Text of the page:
It's bad enough to see a good CEO get pushed out by old-guard founders looking to turn back the clock. It's worse when the leadership change happens as the company affected by it deals with a host of secular and competitive challenges.
Indian IT outsourcing giant Infosys (INFY) is less than two months removed from seeing its shares slump on news that Vishal Sikka, the former SAP SE (SAP) CTO who had been named CEO in 2014, is stepping down following a long-running dispute with then-Chairman Narayana Murthy and other founders. Not long afterwards, the founders carried out a successful board coup, along the way naming one of their own -- Nandan Nilekani, who was CEO from 2002 to 2007 -- as non-executive chairman.
Murthy had taken issue with Sikka's pay and -- though an outside auditor cleared the company of wrongdoing related to the matter -- alleged there were governance issues related to the company's $200 million purchase of Israeli app-testing and quality-management software firm Panaya. The Panaya deal did strike at the heart of Sikka's grudge match with Infosys' founders, but not due to any malfeasance.
Rather, because the deal was a prime example of how Sikka -- both via M&A and organic investments -- tried to lower Infosys' dependence on basic, low-cost, software outsourcing services and grow its exposure to more differentiated offerings in areas such as e-commerce services, software-automated services, machine learning-based analytics and services tailored for different verticals. He also more broadly sought to change Infosys culture to make it more innovative and responsive to industry changes.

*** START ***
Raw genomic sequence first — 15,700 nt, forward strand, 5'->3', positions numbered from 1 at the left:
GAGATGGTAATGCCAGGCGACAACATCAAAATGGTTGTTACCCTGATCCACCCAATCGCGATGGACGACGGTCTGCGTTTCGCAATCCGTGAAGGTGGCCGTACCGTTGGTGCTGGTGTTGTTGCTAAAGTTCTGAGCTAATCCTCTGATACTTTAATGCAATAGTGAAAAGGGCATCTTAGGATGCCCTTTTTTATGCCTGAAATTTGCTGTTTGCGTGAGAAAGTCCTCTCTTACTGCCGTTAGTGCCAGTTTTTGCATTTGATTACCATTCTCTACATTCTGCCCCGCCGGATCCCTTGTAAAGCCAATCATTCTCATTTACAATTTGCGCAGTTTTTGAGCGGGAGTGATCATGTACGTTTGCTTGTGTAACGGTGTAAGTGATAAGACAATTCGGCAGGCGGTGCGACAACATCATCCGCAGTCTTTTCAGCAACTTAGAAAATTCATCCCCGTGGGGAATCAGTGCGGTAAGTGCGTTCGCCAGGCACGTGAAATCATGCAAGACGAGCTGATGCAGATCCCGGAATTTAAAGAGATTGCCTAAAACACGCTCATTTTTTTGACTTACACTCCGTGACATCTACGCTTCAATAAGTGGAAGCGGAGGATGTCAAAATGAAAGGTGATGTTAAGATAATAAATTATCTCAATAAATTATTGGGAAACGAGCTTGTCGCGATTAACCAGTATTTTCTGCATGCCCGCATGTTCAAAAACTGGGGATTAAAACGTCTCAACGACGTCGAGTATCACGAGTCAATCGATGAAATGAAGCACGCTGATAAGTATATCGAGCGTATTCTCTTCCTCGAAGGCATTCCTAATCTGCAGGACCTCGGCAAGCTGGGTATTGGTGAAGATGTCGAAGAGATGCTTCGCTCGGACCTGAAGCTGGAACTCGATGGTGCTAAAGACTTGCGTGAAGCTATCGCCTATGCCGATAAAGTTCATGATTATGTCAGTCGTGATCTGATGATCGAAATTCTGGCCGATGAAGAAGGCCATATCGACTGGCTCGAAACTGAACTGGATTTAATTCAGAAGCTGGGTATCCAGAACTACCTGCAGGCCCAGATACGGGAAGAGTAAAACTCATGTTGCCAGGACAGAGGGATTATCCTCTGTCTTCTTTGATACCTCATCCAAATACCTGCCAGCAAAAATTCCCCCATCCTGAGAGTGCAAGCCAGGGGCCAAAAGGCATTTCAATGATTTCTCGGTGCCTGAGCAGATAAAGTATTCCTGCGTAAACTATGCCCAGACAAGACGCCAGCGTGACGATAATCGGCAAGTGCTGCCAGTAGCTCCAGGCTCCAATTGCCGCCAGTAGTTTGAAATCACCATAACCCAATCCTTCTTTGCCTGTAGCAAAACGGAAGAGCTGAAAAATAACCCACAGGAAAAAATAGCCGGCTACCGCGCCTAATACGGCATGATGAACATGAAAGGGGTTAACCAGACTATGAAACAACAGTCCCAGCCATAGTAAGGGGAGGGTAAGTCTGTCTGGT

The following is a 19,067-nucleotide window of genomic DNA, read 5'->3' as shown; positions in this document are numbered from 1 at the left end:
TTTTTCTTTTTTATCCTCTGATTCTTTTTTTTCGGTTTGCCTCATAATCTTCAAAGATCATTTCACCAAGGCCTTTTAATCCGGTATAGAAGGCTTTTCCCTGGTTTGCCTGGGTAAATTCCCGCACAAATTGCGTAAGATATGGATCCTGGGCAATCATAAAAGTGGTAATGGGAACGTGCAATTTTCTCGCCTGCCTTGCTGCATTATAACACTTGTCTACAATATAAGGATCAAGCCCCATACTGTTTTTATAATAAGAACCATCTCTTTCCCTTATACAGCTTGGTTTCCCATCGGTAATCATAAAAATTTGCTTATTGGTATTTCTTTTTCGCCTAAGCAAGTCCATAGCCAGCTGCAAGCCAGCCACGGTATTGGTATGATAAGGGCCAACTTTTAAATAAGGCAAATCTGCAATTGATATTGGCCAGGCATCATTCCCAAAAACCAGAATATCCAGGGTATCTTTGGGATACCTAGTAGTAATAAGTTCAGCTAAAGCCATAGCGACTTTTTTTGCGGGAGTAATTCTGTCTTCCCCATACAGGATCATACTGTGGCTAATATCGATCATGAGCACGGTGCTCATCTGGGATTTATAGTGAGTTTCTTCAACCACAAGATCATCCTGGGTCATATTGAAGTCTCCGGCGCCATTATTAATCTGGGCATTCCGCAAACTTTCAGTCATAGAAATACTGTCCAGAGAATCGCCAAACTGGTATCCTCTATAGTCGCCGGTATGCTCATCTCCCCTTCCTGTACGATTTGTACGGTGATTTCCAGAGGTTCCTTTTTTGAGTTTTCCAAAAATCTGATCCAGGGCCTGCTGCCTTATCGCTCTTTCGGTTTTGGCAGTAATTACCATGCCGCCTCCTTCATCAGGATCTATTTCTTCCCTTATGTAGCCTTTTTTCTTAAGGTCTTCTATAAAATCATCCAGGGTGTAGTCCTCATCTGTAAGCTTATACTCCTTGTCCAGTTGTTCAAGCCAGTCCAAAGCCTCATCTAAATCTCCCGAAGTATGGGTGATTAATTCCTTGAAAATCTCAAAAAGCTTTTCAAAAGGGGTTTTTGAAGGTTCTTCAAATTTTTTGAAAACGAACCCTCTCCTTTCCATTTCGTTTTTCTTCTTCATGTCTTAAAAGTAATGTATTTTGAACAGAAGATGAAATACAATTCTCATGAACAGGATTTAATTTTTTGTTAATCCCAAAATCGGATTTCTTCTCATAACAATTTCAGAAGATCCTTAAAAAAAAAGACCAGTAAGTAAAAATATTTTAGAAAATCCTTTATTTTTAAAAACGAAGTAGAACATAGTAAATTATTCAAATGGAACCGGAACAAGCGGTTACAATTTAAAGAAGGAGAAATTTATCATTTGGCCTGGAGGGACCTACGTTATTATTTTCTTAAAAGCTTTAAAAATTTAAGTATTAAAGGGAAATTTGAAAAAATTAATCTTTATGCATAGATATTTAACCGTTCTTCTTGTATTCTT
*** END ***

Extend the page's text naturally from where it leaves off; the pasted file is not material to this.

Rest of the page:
And some of those industry changes are pretty big. Cloud app and infrastructure adoption, though by no means eliminating the need for the traditional services Infosys supplies, has been shrinking the pie. It also hasn't helped that companies are shifting their IT services spend away from large-scale "digital transformation" projects to favor smaller deals. Or that rivals such as Accenture Plc (ACN) and Cognizant Technology Solutions Corp (CTSH) are investing a fair amount in differentiated services as well.
There are now giant question marks surrounding the future of the transformation efforts that Sikka put into motion. And considering the circumstances surrounding Sikka's departure, odds are high that those efforts will be disrupted... and not in a good way.
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